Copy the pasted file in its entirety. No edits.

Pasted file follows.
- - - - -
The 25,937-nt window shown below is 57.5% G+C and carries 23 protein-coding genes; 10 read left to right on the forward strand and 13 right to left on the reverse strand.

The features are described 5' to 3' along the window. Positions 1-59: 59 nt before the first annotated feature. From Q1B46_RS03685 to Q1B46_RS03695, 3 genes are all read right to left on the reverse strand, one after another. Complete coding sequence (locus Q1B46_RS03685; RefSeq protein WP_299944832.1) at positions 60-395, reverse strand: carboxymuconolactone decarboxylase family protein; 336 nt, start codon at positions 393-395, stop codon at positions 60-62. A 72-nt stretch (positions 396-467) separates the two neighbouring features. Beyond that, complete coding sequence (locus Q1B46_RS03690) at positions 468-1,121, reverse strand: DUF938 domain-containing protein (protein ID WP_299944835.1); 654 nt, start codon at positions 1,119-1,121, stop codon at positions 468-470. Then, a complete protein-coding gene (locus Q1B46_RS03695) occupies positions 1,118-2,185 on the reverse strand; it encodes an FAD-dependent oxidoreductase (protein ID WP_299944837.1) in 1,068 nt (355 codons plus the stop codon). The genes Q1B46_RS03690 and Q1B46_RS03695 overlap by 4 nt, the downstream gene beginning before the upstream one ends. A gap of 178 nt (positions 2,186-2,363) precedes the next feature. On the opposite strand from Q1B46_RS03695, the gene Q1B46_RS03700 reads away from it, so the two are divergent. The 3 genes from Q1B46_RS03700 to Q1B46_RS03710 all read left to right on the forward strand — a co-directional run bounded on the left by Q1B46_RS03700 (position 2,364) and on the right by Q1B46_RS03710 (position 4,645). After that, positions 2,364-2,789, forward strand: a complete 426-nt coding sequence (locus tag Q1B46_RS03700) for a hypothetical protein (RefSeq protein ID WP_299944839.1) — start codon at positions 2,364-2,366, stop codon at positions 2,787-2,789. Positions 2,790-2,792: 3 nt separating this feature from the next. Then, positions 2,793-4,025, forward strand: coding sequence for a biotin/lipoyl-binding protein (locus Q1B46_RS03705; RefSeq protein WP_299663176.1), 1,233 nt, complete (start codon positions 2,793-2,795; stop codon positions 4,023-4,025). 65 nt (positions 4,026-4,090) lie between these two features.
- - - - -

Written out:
The 25,937-nt window shown below is 57.5% G+C and carries 23 protein-coding genes; 10 read left to right on the forward strand and 13 right to left on the reverse strand.

The features are described 5' to 3' along the window. Positions 1-59: 59 nt before the first annotated feature. From Q1B46_RS03685 to Q1B46_RS03695, 3 genes are all read right to left on the reverse strand, one after another. Complete coding sequence (locus Q1B46_RS03685; RefSeq protein WP_299944832.1) at positions 60-395, reverse strand: carboxymuconolactone decarboxylase family protein; 336 nt, start codon at positions 393-395, stop codon at positions 60-62. A 72-nt stretch (positions 396-467) separates the two neighbouring features. Beyond that, complete coding sequence (locus Q1B46_RS03690) at positions 468-1,121, reverse strand: DUF938 domain-containing protein (protein ID WP_299944835.1); 654 nt, start codon at positions 1,119-1,121, stop codon at positions 468-470. Then, a complete protein-coding gene (locus Q1B46_RS03695) occupies positions 1,118-2,185 on the reverse strand; it encodes an FAD-dependent oxidoreductase (protein ID WP_299944837.1) in 1,068 nt (355 codons plus the stop codon). The genes Q1B46_RS03690 and Q1B46_RS03695 overlap by 4 nt, the downstream gene beginning before the upstream one ends. A gap of 178 nt (positions 2,186-2,363) precedes the next feature. On the opposite strand from Q1B46_RS03695, the gene Q1B46_RS03700 reads away from it, so the two are divergent. The 3 genes from Q1B46_RS03700 to Q1B46_RS03710 all read left to right on the forward strand — a co-directional run bounded on the left by Q1B46_RS03700 (position 2,364) and on the right by Q1B46_RS03710 (position 4,645). After that, positions 2,364-2,789, forward strand: a complete 426-nt coding sequence (locus tag Q1B46_RS03700) for a hypothetical protein (RefSeq protein ID WP_299944839.1) — start codon at positions 2,364-2,366, stop codon at positions 2,787-2,789. Positions 2,790-2,792: 3 nt separating this feature from the next. Then, positions 2,793-4,025, forward strand: coding sequence for a biotin/lipoyl-binding protein (locus Q1B46_RS03705; RefSeq protein WP_299663176.1), 1,233 nt, complete (start codon positions 2,793-2,795; stop codon positions 4,023-4,025). 65 nt (positions 4,026-4,090) lie between these two features.